The Informer (Monrovia)

Liberia: U.S. Support to LEC Nets Over U.S.$50 Million

Photo: Boakai M.Fofana/allAfrica.com
A damaged power plant of the Liberian Electricity Corporation.

U.S. Ambassador Deborah Malac and Liberian Government authorities Thursday (Dec 6) signed a US$9.1 million grant that will expand electricity supply to Monrovia and its environs, bringing the total U.S. Government support to Liberia's post war electricity sector to at least US$50 million.

The LEC will use the money to purchase equipment and installation supplies to supply electricity to 7,000 new customers in downtown Monrovia and the Sinkor area.

Acting Finance Minister James Kollie and the Board Chair of the LEC Francis B. Cooper signed for the Liberian Government while Ambassador Malac signed for USAID, the agency through which her government is channeling the grant.

"It gives me great pleasure to be here today to mark the inauguration of a new and exciting partnership between the U.S. and Liberian Governments to link new customers to the Liberia Electricity Corporation's expanding grid", the U.S. Envoy stated.

She said her government understands that energy is front and center in the Liberian Government's Agenda for Transformation (Vision 2030) which will be launched next week," adding, " Early in her tenure, President Sirleaf recognized that energy supply is key to balance economic growth and has made rehabilitation and expansion of the country's energy infrastructure the government's highest priority."

Amb. Malac asserted that the U.S. Government is proud to support this high priority of the Sirleaf Administration. "The United States has been involved in helping restore electricity to Liberia since the signing of the Comprehensive Peace Accords in 2003. To date, we have invested over $50 million in the sector. We agree with the President that widely available and reasonably priced electricity is one of the central pillars on which Liberian development and prosperity will be built."

With this new funding agreement, she furthered, the U.S. Government, through USAID, "will provide $9.1 million directly to the LEC to expand the electricity grid in Monrovia - both downtown and along Tubman Boulevard in Sinkor. This agreement will provide electrical service to 7,000 new customers - more than doubling the current number of customers."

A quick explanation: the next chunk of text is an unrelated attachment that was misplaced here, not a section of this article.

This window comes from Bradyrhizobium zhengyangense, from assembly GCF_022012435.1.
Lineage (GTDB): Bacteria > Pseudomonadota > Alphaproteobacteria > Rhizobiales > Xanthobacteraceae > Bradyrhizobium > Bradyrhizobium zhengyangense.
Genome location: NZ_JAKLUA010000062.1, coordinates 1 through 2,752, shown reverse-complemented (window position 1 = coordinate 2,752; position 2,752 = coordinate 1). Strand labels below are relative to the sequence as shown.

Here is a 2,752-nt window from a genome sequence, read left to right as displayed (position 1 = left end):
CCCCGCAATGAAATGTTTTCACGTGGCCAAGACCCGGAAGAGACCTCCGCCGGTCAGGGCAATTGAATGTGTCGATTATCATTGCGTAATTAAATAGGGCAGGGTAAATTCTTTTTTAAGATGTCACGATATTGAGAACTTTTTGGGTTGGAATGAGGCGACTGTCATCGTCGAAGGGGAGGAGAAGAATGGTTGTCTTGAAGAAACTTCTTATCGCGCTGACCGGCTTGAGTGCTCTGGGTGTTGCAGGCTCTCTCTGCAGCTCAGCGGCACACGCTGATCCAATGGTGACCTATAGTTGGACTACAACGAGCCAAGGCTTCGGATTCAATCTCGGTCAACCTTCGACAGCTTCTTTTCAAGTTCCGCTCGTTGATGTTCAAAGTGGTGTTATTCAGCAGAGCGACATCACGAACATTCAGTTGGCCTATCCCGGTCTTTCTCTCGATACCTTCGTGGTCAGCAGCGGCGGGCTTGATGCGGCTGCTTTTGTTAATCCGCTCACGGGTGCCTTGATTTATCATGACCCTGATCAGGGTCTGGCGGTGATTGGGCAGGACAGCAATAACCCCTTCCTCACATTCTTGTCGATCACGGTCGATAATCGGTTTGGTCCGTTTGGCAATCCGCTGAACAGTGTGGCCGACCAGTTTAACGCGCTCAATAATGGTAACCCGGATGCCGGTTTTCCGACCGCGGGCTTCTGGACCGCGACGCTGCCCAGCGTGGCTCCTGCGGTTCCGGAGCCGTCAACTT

The U.S. diplomat said the agreement first, provides funding to the LEC directly which reflects the Obama Administration's policy to support the Paris Declaration, the Accra Agenda for Action and Busan in promoting host country ownership of the development process. "This is the second such U.S. Government agreement in Liberia. We signed a similar agreement with the Ministry of Health and Social Welfare just over a year ago," she recalled.

The Ambassador said the U.S. willingness to provide direct funding to LEC reflects "our confidence in LEC's increasing management capacity," and that the direct responsibility for use of these funds will further strengthen their ability to manage complex, large scale activities.

Amb. Malac disclosed that the U.S. Government is working closely with the Government of Norway to support LEC's Accelerated Transmission and Distribution project. "Between Norway and ourselves, LEC will receive just over $20 million to significantly increase the number of connections while improving the technical capacity in the energy sector."

The energy sector in Liberia, she averred, benefits from enormous cooperation between international donors and the Government, but indicated that "there is still much to do, so we urge all stakeholders to continue to work together to improve this vital pillar in Liberia's development agenda." She promised that "the U.S. Government will continue its support to the energy sector."

Acting Finance Minister Kollie, in a brief remark, lauded the U.S. Government's support and stressed the need for the Liberian government to invest more in the energy sector as a means of providing affordable electricity for the masses. In the absence Liberia would not succeed in its development drive, he observed.

Kollie noted that with the assistance from the U.S., it is now the responsibility of the Liberian Government to look after the transmission and distribution aspects, indicating that the government has already up to US$8 million in the current fiscal budget towards the restoration of the country's damaged hydro.

LEC Board Chair Cooper applauded the strong relationship between the U.S. and Liberian Governments and relished the level of huge international goodwill the entity is receiving from partners. The money, he said, would be used for the intended purpose.

The lack of electricity in all parts of the city, least to mention the rest of the country, remains a major stumbling block to socio-economic development, creation of employment opportunities and delivery of basic social services.

The Government is working with the World Bank to restore the systematically looted and damaged Mount Coffee Hydro plant that supplied power before the destructive civil war erupted in 1989. At least US$300 million, half of the country's fiscal budget for 2012/2013 is needed to inject new life into the hydro, Finance Minister Amara Konneh has said.

The Ministry of Finance has stated that it is currently finalizing Credit Agreement with the European Investment Bank in the amount of US $65 million (and not US $875 million as it previously stated) for the rehabilitation of the Mount Coffee hydro dam. D Kaihenneh Sengbeh/

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